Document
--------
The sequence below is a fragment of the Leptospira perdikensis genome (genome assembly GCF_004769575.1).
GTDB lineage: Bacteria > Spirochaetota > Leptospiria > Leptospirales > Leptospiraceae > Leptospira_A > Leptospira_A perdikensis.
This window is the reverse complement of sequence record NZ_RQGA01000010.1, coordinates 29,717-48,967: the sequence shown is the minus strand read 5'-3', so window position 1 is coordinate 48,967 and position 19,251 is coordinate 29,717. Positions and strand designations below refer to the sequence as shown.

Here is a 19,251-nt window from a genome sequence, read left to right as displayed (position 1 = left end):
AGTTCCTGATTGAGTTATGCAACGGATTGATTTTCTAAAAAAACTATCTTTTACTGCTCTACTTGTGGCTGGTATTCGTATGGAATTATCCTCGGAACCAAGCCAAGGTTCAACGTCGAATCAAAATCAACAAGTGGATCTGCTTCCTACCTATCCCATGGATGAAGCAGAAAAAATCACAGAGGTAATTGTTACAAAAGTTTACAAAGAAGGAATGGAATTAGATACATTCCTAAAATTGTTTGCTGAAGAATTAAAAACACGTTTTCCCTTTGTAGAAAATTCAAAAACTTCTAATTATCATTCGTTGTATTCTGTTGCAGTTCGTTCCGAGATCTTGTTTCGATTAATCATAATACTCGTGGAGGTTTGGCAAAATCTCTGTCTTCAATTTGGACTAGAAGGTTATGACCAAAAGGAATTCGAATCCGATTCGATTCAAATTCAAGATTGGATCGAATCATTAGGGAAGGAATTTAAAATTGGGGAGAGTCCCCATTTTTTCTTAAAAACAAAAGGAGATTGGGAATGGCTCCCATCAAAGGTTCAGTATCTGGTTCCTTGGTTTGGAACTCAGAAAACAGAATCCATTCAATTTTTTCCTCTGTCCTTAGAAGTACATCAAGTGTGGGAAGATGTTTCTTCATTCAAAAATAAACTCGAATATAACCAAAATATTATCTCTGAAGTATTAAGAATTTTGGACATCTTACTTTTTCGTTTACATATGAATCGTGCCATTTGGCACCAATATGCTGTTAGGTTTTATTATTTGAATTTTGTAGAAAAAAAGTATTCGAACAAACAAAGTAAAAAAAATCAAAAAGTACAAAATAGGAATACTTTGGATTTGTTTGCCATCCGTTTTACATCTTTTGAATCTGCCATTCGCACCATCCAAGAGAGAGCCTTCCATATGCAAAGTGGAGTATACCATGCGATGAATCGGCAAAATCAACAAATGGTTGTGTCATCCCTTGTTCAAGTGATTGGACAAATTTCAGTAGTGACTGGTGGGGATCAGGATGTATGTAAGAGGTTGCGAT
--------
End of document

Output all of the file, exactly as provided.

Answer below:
The sequence below is a fragment of the Leptospira perdikensis genome (genome assembly GCF_004769575.1).
GTDB lineage: Bacteria > Spirochaetota > Leptospiria > Leptospirales > Leptospiraceae > Leptospira_A > Leptospira_A perdikensis.
This window is the reverse complement of sequence record NZ_RQGA01000010.1, coordinates 29,717-48,967: the sequence shown is the minus strand read 5'-3', so window position 1 is coordinate 48,967 and position 19,251 is coordinate 29,717. Positions and strand designations below refer to the sequence as shown.

Here is a 19,251-nt window from a genome sequence, read left to right as displayed (position 1 = left end):
AGTTCCTGATTGAGTTATGCAACGGATTGATTTTCTAAAAAAACTATCTTTTACTGCTCTACTTGTGGCTGGTATTCGTATGGAATTATCCTCGGAACCAAGCCAAGGTTCAACGTCGAATCAAAATCAACAAGTGGATCTGCTTCCTACCTATCCCATGGATGAAGCAGAAAAAATCACAGAGGTAATTGTTACAAAAGTTTACAAAGAAGGAATGGAATTAGATACATTCCTAAAATTGTTTGCTGAAGAATTAAAAACACGTTTTCCCTTTGTAGAAAATTCAAAAACTTCTAATTATCATTCGTTGTATTCTGTTGCAGTTCGTTCCGAGATCTTGTTTCGATTAATCATAATACTCGTGGAGGTTTGGCAAAATCTCTGTCTTCAATTTGGACTAGAAGGTTATGACCAAAAGGAATTCGAATCCGATTCGATTCAAATTCAAGATTGGATCGAATCATTAGGGAAGGAATTTAAAATTGGGGAGAGTCCCCATTTTTTCTTAAAAACAAAAGGAGATTGGGAATGGCTCCCATCAAAGGTTCAGTATCTGGTTCCTTGGTTTGGAACTCAGAAAACAGAATCCATTCAATTTTTTCCTCTGTCCTTAGAAGTACATCAAGTGTGGGAAGATGTTTCTTCATTCAAAAATAAACTCGAATATAACCAAAATATTATCTCTGAAGTATTAAGAATTTTGGACATCTTACTTTTTCGTTTACATATGAATCGTGCCATTTGGCACCAATATGCTGTTAGGTTTTATTATTTGAATTTTGTAGAAAAAAAGTATTCGAACAAACAAAGTAAAAAAAATCAAAAAGTACAAAATAGGAATACTTTGGATTTGTTTGCCATCCGTTTTACATCTTTTGAATCTGCCATTCGCACCATCCAAGAGAGAGCCTTCCATATGCAAAGTGGAGTATACCATGCGATGAATCGGCAAAATCAACAAATGGTTGTGTCATCCCTTGTTCAAGTGATTGGACAAATTTCAGTAGTGACTGGTGGGGATCAGGATGTATGTAAGAGGTTGCGAT